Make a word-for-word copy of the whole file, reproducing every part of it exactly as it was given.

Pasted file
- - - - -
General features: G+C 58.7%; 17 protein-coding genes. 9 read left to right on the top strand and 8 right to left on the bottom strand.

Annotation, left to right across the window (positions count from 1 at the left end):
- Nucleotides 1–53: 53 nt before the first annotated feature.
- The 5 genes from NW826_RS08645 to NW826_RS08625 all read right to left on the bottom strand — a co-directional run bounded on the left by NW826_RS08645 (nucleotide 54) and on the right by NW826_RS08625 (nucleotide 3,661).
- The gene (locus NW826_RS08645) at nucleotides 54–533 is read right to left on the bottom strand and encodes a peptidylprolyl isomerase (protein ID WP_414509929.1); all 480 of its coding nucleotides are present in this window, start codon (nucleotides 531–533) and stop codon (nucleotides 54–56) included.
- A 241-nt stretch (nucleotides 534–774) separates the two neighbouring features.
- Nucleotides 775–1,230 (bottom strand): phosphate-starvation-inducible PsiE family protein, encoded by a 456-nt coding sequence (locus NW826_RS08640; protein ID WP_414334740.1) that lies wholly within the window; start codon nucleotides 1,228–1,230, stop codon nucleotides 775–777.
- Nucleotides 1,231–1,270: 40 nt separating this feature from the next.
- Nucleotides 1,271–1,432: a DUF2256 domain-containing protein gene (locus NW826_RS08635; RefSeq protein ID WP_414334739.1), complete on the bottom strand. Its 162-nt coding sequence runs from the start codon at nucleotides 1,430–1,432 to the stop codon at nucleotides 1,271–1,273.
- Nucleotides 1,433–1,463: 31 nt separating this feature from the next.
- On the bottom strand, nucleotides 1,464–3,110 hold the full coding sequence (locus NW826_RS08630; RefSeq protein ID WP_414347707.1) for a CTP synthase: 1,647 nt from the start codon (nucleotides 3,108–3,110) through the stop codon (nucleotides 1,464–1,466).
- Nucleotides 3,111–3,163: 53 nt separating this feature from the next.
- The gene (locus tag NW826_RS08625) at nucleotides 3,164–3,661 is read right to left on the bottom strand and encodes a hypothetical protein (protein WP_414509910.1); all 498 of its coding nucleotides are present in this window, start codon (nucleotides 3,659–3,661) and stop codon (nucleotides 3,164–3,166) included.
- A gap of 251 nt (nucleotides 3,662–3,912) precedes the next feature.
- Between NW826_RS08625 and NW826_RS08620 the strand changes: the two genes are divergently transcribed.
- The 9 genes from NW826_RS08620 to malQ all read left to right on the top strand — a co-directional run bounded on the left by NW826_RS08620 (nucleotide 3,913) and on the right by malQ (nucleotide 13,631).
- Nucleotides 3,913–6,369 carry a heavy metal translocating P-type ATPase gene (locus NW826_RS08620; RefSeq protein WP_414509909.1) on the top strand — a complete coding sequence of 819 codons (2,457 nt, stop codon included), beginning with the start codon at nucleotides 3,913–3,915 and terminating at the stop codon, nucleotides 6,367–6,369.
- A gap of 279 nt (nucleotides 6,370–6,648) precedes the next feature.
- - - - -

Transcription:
General features: G+C 58.7%; 17 protein-coding genes. 9 read left to right on the top strand and 8 right to left on the bottom strand.

Annotation, left to right across the window (positions count from 1 at the left end):
- Nucleotides 1–53: 53 nt before the first annotated feature.
- The 5 genes from NW826_RS08645 to NW826_RS08625 all read right to left on the bottom strand — a co-directional run bounded on the left by NW826_RS08645 (nucleotide 54) and on the right by NW826_RS08625 (nucleotide 3,661).
- The gene (locus NW826_RS08645) at nucleotides 54–533 is read right to left on the bottom strand and encodes a peptidylprolyl isomerase (protein ID WP_414509929.1); all 480 of its coding nucleotides are present in this window, start codon (nucleotides 531–533) and stop codon (nucleotides 54–56) included.
- A 241-nt stretch (nucleotides 534–774) separates the two neighbouring features.
- Nucleotides 775–1,230 (bottom strand): phosphate-starvation-inducible PsiE family protein, encoded by a 456-nt coding sequence (locus NW826_RS08640; protein ID WP_414334740.1) that lies wholly within the window; start codon nucleotides 1,228–1,230, stop codon nucleotides 775–777.
- Nucleotides 1,231–1,270: 40 nt separating this feature from the next.
- Nucleotides 1,271–1,432: a DUF2256 domain-containing protein gene (locus NW826_RS08635; RefSeq protein ID WP_414334739.1), complete on the bottom strand. Its 162-nt coding sequence runs from the start codon at nucleotides 1,430–1,432 to the stop codon at nucleotides 1,271–1,273.
- Nucleotides 1,433–1,463: 31 nt separating this feature from the next.
- On the bottom strand, nucleotides 1,464–3,110 hold the full coding sequence (locus NW826_RS08630; RefSeq protein ID WP_414347707.1) for a CTP synthase: 1,647 nt from the start codon (nucleotides 3,108–3,110) through the stop codon (nucleotides 1,464–1,466).
- Nucleotides 3,111–3,163: 53 nt separating this feature from the next.
- The gene (locus tag NW826_RS08625) at nucleotides 3,164–3,661 is read right to left on the bottom strand and encodes a hypothetical protein (protein WP_414509910.1); all 498 of its coding nucleotides are present in this window, start codon (nucleotides 3,659–3,661) and stop codon (nucleotides 3,164–3,166) included.
- A gap of 251 nt (nucleotides 3,662–3,912) precedes the next feature.
- Between NW826_RS08625 and NW826_RS08620 the strand changes: the two genes are divergently transcribed.
- The 9 genes from NW826_RS08620 to malQ all read left to right on the top strand — a co-directional run bounded on the left by NW826_RS08620 (nucleotide 3,913) and on the right by malQ (nucleotide 13,631).
- Nucleotides 3,913–6,369 carry a heavy metal translocating P-type ATPase gene (locus NW826_RS08620; RefSeq protein WP_414509909.1) on the top strand — a complete coding sequence of 819 codons (2,457 nt, stop codon included), beginning with the start codon at nucleotides 3,913–3,915 and terminating at the stop codon, nucleotides 6,367–6,369.
- A gap of 279 nt (nucleotides 6,370–6,648) precedes the next feature.